Another problem was that off these alleys were some semi-detached cottages, some of which are reached via foot paths. Also there were a set of steps, leading up to the steep Market Hill that rises behind the harbour, on which three more un-named cottages perched.
Both of the census records ignored the Methodist Church, that sat in the middle of the harbour frontage between one of my reference properties, as is to be expected if it had no residents to be counted. But it was also obvious that, in times past, some of the other buildings would have been warehousing, or other uninhabited commercial buildings and so these too were not enumerated. This made my task of counting down the houses to the ones for which I was searching, difficult.
I consulted the “Description of the Enumeration District” as in some cases this can give you a good idea of the enumerator’s walk. In this case it mentioned the names of the roads, in general, but did not explain how he had dealt with buildings set behind each other or to the side.
By finding some more reference buildings, that is those that have retained their names through to today, I was able to tie down the house in the 1901 to being on one plot. I am not certain that it is the actual building as it may well have been built later, it not having many of the period features of its neighbours to give away its age.
So only a partial victory for family history research this week, but the Description of the Enumeration District can be a useful tool elsewhere and browsing through a road on the census can often be illuminating in other ways. Sometimes you may find more members of the family living close by and a child missing from one house in its grandparent’s or Aunt and Uncles. I remember finding this in my own family in Plymouth.
Disclosure: Compensated affiliate links used above when discusssing the resources of:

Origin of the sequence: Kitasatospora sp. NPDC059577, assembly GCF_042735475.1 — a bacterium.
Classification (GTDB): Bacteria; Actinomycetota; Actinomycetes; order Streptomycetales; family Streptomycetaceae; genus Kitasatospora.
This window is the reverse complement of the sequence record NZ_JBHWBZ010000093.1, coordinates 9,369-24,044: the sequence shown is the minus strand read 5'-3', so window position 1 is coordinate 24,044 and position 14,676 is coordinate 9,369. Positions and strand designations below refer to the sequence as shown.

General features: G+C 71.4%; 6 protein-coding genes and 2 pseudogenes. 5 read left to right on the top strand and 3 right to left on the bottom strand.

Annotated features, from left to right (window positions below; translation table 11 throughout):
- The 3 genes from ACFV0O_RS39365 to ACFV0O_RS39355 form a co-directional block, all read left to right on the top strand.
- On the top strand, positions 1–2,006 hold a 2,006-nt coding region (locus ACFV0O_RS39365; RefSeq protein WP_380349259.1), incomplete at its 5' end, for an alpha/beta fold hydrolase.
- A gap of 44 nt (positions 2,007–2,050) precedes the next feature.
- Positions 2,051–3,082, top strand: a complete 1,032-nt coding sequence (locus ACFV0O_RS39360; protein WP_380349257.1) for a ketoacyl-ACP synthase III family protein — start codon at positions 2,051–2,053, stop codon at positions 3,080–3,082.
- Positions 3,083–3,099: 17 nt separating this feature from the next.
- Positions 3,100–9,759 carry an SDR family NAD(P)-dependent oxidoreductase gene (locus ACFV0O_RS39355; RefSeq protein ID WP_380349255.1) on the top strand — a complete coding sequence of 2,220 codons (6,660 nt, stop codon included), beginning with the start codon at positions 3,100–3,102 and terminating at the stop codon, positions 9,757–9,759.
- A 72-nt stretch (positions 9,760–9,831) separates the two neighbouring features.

Have you heard that findmypast.co.uk has this week added 62,625 new parish records to the website as part of its ongoing project with the Federation of Family History Societies (FFHS)?
The new records consist of transcripts of baptism and burial registers that have been added to Findmypast’s existing collection of Cheshire, Sheffield and North West Kent parish records.
2,653 burial records spanning the years 1683 to 1850 from Church Hulme chapelry have been added in partnership with Cheshire Family History Society. The parish was called Church Hulme until 1974, when it acquired its present day name of Holmes Chapel..
15,216 records spanning the years 1867-2000 from Sheffield & District Family History Society have been added to the Sheffield, St Silas, Broomhall Street baptisms, bringing the total number of Sheffield parish baptism records to 239,220. The parish was created in 1866 when the parishes of St Peter and St Paul were merged and was called St Silas, Gilcar until it was renamed St Silas, Broomhall in 1990.
9, 756 new records have been added to Findmypast’s already extensive collection of North West Kent baptisms, which now total 28,070 records. These new additions come from the parish of Stone, St Mary the Virgin, covering the years 1718-1955 and were transcribed by North West Kent Family History Society. The 13th century church of St Mary’s has been dubbed ‘Little Westminster’ and is regarded as one of the finest in the county.
A further 35,000 records from 18 different parishes have also been added to the North West Kent burial registers, meaning the collection now houses an impressive 136,574 records. North West Kent comprises areas within the London boroughs which were historically part of Kent, such as, Greenwich, Bexleyheath and Chislehurst.
Debra Chatfield, family historian at findmypast.co.uk, said: “Parish records are one of the most valuable tools in a family historian’s arsenal. These exciting new additions bolster our already extensive collection of parish records and mean that now even more people, wherever they are in the world, have the opportunity to discover their UK ancestors online”.
Summer holiday time can be a great opportunity to look at the places where your ancestors lived.
Quite often I have used time visiting an area to walk down the streets where my ancestors footsteps went before me and just imagining how it would have been in their day.
I will have often have prepared for such a trip beforehand. In most cases using the census collections and copies of trade directories to”get a feel” for the location in their era.
It is important to try and understand the social history of the town or area where our forebears lived, but what about our own history? Shouldn’t we try and document our times for those who follow?
As we grow older we constantly find that things have moved on, streets have changed, businesses have closed up, buildings demolished.